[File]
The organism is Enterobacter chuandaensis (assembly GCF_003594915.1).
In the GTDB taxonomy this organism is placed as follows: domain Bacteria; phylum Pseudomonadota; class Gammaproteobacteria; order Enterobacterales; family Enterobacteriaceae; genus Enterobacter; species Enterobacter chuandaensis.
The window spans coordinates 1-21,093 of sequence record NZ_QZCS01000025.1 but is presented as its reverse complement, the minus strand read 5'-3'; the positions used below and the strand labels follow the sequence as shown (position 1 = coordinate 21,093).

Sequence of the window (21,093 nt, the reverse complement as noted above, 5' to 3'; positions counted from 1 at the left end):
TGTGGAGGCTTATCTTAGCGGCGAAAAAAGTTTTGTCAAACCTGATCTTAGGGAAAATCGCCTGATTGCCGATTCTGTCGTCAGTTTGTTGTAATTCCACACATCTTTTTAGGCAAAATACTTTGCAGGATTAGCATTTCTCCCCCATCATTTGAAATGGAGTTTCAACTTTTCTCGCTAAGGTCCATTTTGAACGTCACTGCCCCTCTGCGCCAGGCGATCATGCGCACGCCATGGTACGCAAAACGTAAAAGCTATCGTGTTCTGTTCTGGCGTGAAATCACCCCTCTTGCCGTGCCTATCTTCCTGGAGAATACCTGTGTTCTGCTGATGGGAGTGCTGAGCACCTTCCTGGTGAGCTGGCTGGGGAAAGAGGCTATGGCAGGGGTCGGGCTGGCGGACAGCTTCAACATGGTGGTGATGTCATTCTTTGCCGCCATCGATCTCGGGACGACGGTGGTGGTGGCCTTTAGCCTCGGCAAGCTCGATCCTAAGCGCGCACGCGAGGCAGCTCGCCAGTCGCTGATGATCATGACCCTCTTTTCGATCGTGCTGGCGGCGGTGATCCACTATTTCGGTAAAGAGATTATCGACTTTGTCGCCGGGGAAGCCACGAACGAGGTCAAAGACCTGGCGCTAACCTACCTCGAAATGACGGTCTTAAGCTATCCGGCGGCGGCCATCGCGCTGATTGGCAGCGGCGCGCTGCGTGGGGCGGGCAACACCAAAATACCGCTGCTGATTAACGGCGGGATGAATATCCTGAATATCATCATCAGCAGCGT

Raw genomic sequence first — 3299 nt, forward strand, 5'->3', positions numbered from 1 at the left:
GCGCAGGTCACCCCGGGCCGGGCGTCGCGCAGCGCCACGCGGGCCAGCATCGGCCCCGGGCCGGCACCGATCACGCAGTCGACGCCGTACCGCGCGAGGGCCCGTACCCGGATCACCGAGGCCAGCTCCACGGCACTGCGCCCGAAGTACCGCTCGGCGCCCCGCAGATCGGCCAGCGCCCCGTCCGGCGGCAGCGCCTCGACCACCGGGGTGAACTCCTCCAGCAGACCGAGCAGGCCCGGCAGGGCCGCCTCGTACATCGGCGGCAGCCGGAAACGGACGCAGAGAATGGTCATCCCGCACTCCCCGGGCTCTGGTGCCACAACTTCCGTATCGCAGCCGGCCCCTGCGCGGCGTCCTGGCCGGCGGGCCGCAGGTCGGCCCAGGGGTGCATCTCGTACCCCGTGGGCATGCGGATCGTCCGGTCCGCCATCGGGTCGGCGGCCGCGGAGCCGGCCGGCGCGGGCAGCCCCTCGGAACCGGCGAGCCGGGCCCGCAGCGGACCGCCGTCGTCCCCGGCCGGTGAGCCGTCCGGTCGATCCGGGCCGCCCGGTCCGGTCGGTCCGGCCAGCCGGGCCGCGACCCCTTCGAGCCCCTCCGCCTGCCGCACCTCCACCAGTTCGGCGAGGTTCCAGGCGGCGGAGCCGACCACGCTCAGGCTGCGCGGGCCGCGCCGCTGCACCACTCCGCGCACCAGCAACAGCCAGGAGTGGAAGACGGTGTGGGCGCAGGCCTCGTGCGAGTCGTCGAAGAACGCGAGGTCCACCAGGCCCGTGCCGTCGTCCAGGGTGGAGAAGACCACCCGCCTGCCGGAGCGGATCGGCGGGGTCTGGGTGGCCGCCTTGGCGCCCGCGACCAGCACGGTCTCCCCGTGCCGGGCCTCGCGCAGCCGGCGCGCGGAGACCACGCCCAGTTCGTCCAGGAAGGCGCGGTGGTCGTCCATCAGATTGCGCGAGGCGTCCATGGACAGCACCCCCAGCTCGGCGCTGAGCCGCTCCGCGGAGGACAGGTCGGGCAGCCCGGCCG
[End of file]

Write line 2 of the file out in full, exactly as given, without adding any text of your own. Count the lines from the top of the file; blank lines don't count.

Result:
In the GTDB taxonomy this organism is placed as follows: domain Bacteria; phylum Pseudomonadota; class Gammaproteobacteria; order Enterobacterales; family Enterobacteriaceae; genus Enterobacter; species Enterobacter chuandaensis.